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Pay phones or public phones can be found along most streets in Manhattan, as well as in cinemas, theaters, hotels, restaurants and subway stations. The minimum charge is 25 cents and they accept 5, 10, and 25 cent coins, BUT no pennies (1 cent). For long distance calls, we recommend that you use calling cards. You can get this type of card at delis, newsstands and supermarkets. The one with the best values per call is Union NY card.
Emergency Services - 911*
Outgoing International Code - 011
Directory Assistance - 411
Operator - 0
*For Emergency only; to save a life or to stop a crime.
International calls can be direct-dialed from most phones; dial 011, followed by the country code and then the local number (the front pages of many local telephone directories include a list of overseas country codes). To have an operator assist you, dial "0" and ask for the overseas operator.
There are a few places that offer fax services, Kinkos (www.kinkos.com) has locations throughout the city. Most hotels provide fax facilities.
Manhattan has a
limited number of internet cafes. A popular and convenient location for visitors is the EasyEverything
opened 24 hours a day (234 West 42nd Street, a few steps away from the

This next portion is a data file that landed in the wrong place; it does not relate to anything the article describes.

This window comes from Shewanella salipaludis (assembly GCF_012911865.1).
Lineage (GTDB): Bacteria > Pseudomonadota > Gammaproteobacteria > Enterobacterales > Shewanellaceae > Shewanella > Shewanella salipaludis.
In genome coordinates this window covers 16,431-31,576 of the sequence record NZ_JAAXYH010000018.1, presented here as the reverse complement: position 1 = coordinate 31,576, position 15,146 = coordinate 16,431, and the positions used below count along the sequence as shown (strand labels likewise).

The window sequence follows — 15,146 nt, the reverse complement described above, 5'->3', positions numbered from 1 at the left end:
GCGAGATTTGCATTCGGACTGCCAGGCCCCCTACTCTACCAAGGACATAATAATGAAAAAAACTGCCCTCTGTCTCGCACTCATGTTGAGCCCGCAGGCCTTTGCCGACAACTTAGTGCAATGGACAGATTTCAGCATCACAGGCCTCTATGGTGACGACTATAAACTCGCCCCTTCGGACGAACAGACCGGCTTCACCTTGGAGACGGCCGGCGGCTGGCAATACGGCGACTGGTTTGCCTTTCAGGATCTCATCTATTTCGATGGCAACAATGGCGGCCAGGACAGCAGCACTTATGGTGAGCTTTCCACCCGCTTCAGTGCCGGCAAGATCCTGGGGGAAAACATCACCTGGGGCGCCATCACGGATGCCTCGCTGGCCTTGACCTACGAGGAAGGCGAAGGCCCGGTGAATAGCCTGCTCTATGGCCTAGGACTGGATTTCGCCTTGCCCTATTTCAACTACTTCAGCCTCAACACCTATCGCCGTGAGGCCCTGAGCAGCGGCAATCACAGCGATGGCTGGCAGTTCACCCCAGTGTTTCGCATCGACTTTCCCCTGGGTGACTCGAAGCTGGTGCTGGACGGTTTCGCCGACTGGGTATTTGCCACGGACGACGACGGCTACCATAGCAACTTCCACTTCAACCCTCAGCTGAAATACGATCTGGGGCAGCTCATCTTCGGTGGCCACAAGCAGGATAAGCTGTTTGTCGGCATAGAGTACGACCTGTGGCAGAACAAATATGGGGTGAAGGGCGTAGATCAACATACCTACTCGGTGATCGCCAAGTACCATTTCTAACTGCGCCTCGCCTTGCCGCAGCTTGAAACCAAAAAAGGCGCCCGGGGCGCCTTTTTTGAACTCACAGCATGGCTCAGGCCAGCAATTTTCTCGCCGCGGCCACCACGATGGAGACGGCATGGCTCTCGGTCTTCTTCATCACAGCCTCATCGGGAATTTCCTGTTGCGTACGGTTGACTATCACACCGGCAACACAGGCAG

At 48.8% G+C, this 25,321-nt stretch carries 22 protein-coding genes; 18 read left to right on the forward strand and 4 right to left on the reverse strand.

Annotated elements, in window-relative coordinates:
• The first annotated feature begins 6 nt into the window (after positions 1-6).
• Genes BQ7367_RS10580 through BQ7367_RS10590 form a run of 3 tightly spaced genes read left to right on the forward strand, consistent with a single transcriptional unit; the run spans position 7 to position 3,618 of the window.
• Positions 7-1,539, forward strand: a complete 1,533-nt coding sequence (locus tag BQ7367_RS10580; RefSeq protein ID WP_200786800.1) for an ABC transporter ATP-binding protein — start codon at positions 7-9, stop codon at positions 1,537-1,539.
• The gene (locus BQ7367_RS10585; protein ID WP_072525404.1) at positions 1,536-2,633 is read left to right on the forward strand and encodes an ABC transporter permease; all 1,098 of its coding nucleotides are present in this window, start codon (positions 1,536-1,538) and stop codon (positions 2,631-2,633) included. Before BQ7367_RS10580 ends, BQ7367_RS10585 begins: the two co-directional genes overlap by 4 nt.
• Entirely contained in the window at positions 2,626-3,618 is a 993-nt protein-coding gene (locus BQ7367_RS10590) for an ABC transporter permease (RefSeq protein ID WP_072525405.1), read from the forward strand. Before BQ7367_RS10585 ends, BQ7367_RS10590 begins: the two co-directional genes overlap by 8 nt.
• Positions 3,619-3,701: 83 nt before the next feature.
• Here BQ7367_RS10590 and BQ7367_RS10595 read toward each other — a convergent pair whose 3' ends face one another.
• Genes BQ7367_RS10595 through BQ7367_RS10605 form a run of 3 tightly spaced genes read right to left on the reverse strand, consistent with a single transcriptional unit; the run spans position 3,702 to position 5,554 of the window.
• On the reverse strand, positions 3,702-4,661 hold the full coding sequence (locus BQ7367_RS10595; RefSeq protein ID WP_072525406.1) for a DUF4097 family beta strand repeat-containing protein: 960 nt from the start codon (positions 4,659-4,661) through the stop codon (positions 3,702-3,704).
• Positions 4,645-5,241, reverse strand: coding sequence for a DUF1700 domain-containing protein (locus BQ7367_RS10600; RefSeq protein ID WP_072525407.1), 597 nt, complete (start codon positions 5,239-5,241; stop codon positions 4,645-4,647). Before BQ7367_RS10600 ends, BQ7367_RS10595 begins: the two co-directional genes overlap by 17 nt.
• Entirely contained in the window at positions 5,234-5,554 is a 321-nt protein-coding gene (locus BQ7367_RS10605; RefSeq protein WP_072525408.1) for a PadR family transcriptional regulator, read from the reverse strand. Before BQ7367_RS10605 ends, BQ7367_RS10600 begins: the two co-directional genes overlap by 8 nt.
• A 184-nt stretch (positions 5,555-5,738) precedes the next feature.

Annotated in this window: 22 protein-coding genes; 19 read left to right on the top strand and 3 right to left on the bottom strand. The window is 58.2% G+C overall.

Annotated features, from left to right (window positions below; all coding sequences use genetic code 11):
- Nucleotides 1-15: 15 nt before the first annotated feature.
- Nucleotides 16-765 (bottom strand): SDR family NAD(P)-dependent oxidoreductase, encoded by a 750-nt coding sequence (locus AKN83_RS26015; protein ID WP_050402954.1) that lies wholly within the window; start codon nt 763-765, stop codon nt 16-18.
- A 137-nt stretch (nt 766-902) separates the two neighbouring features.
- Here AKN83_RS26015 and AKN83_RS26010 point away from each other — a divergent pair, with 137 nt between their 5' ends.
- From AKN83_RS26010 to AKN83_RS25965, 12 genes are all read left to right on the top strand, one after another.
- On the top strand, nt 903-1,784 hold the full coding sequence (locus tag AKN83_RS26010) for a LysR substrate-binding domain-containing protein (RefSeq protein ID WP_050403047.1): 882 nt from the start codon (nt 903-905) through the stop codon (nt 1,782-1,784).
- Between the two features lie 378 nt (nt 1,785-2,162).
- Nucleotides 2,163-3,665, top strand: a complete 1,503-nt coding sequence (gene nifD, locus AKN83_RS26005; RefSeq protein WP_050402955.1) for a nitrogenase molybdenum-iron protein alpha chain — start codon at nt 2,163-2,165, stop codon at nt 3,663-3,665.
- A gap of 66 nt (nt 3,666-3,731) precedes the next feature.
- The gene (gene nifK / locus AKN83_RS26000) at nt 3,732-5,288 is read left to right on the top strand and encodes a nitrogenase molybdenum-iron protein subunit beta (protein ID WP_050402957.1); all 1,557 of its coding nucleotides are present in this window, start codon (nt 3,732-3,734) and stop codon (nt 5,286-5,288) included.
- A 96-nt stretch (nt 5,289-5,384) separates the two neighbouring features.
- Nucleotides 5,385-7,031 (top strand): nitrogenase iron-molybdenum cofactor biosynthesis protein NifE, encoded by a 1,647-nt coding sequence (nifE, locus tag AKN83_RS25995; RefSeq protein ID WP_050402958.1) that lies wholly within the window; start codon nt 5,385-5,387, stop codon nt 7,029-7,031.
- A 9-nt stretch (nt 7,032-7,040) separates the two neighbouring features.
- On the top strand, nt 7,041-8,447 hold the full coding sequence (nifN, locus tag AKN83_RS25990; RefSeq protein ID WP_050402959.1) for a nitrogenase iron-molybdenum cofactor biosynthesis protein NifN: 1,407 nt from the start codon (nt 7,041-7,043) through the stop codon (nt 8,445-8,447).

heart of Times Square). Also check Cyber Cafe (250 West 49th St. between 8th
Ave.& Broadway), Nice Bar/Internet Cafe (82 East 3rd St. between 1st &
2nd Ave.) and Web2zone (52-54 Cooper Square between Astor Pl & 4th Ave).
If you only need to check your email, you can use 30 minutes of free internet at any New York Public Library branch. Visit their site for locations at www.nypl.org.
Every address in the United States belongs to a specific zip-code district, and each zip code has five digits. Some addresses include a second sequence of four numbers following the first five numbers, but although this speeds mail delivery for large organizations, it is not necessary to use it.
Post offices in Manhattan are open from 8:00 am to 6:00 pm, Monday-Friday, and from 9:00 am to 4:00 pm on Saturdays. The main Post Office located on 8th Avenue and 32nd Street is opened 24/7. If you wish to purchase stamps and drop the letters or postcards, you can do it using the drop boxes located on almost every street sidewalk. First-class letters (under one ounce) sent within the United States cost 37 cents; postcards are 23 cents. Letters sent airmail to overseas destinations cost 80 cents for one ounce or less.
The local newspapers for New York City are The New York Times, the Daily News, the New York Post and the Wall Street Journal. There are also numerous other publications for local communities throughout the city.